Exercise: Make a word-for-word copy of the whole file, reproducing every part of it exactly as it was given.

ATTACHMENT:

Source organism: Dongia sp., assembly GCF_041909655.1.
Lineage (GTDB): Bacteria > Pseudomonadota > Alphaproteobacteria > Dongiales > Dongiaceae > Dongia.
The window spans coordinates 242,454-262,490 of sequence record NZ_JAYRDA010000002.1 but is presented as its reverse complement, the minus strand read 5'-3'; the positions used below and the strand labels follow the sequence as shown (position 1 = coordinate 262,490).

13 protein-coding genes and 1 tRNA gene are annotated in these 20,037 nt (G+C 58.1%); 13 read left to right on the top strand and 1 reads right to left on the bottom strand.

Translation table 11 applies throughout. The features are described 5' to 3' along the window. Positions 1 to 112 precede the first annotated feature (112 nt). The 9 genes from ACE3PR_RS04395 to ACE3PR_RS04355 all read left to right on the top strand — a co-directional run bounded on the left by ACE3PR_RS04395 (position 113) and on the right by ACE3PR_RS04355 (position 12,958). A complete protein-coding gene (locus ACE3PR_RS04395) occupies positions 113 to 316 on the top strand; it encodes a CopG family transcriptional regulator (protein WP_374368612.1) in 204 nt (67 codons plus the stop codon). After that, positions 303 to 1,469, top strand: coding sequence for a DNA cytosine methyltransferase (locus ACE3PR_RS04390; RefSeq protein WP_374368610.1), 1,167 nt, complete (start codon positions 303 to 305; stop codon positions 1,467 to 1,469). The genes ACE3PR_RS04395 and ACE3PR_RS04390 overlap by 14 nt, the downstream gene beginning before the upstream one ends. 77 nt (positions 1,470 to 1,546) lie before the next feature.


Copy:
Source organism: Dongia sp., assembly GCF_041909655.1.
Lineage (GTDB): Bacteria > Pseudomonadota > Alphaproteobacteria > Dongiales > Dongiaceae > Dongia.
The window spans coordinates 242,454-262,490 of sequence record NZ_JAYRDA010000002.1 but is presented as its reverse complement, the minus strand read 5'-3'; the positions used below and the strand labels follow the sequence as shown (position 1 = coordinate 262,490).

13 protein-coding genes and 1 tRNA gene are annotated in these 20,037 nt (G+C 58.1%); 13 read left to right on the top strand and 1 reads right to left on the bottom strand.

Translation table 11 applies throughout. The features are described 5' to 3' along the window. Positions 1 to 112 precede the first annotated feature (112 nt). The 9 genes from ACE3PR_RS04395 to ACE3PR_RS04355 all read left to right on the top strand — a co-directional run bounded on the left by ACE3PR_RS04395 (position 113) and on the right by ACE3PR_RS04355 (position 12,958). A complete protein-coding gene (locus ACE3PR_RS04395) occupies positions 113 to 316 on the top strand; it encodes a CopG family transcriptional regulator (protein WP_374368612.1) in 204 nt (67 codons plus the stop codon). After that, positions 303 to 1,469, top strand: coding sequence for a DNA cytosine methyltransferase (locus ACE3PR_RS04390; RefSeq protein WP_374368610.1), 1,167 nt, complete (start codon positions 303 to 305; stop codon positions 1,467 to 1,469). The genes ACE3PR_RS04395 and ACE3PR_RS04390 overlap by 14 nt, the downstream gene beginning before the upstream one ends. 77 nt (positions 1,470 to 1,546) lie before the next feature.